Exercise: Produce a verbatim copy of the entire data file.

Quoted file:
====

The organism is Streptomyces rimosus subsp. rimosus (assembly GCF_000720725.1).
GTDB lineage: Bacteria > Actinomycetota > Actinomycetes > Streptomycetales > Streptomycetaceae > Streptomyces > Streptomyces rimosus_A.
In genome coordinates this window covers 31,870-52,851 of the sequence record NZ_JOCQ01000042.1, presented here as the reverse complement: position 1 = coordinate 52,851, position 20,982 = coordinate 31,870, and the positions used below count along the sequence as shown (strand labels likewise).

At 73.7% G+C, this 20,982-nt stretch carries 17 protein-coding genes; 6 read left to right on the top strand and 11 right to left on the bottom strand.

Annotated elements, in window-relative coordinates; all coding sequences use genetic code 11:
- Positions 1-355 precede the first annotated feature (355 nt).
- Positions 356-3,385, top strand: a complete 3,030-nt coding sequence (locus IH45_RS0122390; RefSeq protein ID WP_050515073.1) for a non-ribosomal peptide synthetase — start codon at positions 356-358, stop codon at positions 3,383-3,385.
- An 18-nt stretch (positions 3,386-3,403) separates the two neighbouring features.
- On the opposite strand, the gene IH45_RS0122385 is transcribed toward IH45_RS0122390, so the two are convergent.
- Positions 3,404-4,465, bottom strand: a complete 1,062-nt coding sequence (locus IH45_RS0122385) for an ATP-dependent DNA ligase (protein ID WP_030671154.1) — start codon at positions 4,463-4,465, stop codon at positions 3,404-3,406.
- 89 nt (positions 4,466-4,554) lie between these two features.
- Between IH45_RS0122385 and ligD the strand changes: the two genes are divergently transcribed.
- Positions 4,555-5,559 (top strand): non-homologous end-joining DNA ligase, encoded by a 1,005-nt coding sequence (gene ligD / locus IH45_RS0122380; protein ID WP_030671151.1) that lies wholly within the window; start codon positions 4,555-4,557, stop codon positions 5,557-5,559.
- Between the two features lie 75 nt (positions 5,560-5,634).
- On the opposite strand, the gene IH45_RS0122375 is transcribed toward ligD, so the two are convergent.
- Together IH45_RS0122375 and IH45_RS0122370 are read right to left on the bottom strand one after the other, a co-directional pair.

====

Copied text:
The organism is Streptomyces rimosus subsp. rimosus (assembly GCF_000720725.1).
GTDB lineage: Bacteria > Actinomycetota > Actinomycetes > Streptomycetales > Streptomycetaceae > Streptomyces > Streptomyces rimosus_A.
In genome coordinates this window covers 31,870-52,851 of the sequence record NZ_JOCQ01000042.1, presented here as the reverse complement: position 1 = coordinate 52,851, position 20,982 = coordinate 31,870, and the positions used below count along the sequence as shown (strand labels likewise).

At 73.7% G+C, this 20,982-nt stretch carries 17 protein-coding genes; 6 read left to right on the top strand and 11 right to left on the bottom strand.

Annotated elements, in window-relative coordinates; all coding sequences use genetic code 11:
- Positions 1-355 precede the first annotated feature (355 nt).
- Positions 356-3,385, top strand: a complete 3,030-nt coding sequence (locus IH45_RS0122390; RefSeq protein ID WP_050515073.1) for a non-ribosomal peptide synthetase — start codon at positions 356-358, stop codon at positions 3,383-3,385.
- An 18-nt stretch (positions 3,386-3,403) separates the two neighbouring features.
- On the opposite strand, the gene IH45_RS0122385 is transcribed toward IH45_RS0122390, so the two are convergent.
- Positions 3,404-4,465, bottom strand: a complete 1,062-nt coding sequence (locus IH45_RS0122385) for an ATP-dependent DNA ligase (protein ID WP_030671154.1) — start codon at positions 4,463-4,465, stop codon at positions 3,404-3,406.
- 89 nt (positions 4,466-4,554) lie between these two features.
- Between IH45_RS0122385 and ligD the strand changes: the two genes are divergently transcribed.
- Positions 4,555-5,559 (top strand): non-homologous end-joining DNA ligase, encoded by a 1,005-nt coding sequence (gene ligD / locus IH45_RS0122380; protein ID WP_030671151.1) that lies wholly within the window; start codon positions 4,555-4,557, stop codon positions 5,557-5,559.
- Between the two features lie 75 nt (positions 5,560-5,634).
- On the opposite strand, the gene IH45_RS0122375 is transcribed toward ligD, so the two are convergent.
- Together IH45_RS0122375 and IH45_RS0122370 are read right to left on the bottom strand one after the other, a co-directional pair.